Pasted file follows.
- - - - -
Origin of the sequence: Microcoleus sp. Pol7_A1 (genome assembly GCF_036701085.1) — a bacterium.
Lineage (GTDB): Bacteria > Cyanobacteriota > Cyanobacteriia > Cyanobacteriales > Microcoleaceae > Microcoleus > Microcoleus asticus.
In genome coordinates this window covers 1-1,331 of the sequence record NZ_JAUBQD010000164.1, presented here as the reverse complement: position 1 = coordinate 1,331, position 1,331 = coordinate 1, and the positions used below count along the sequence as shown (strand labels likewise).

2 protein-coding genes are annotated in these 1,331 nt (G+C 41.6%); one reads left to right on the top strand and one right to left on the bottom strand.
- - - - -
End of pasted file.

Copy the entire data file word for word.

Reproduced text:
Origin of the sequence: Microcoleus sp. Pol7_A1 (genome assembly GCF_036701085.1) — a bacterium.
Lineage (GTDB): Bacteria > Cyanobacteriota > Cyanobacteriia > Cyanobacteriales > Microcoleaceae > Microcoleus > Microcoleus asticus.
In genome coordinates this window covers 1-1,331 of the sequence record NZ_JAUBQD010000164.1, presented here as the reverse complement: position 1 = coordinate 1,331, position 1,331 = coordinate 1, and the positions used below count along the sequence as shown (strand labels likewise).

2 protein-coding genes are annotated in these 1,331 nt (G+C 41.6%); one reads left to right on the top strand and one right to left on the bottom strand.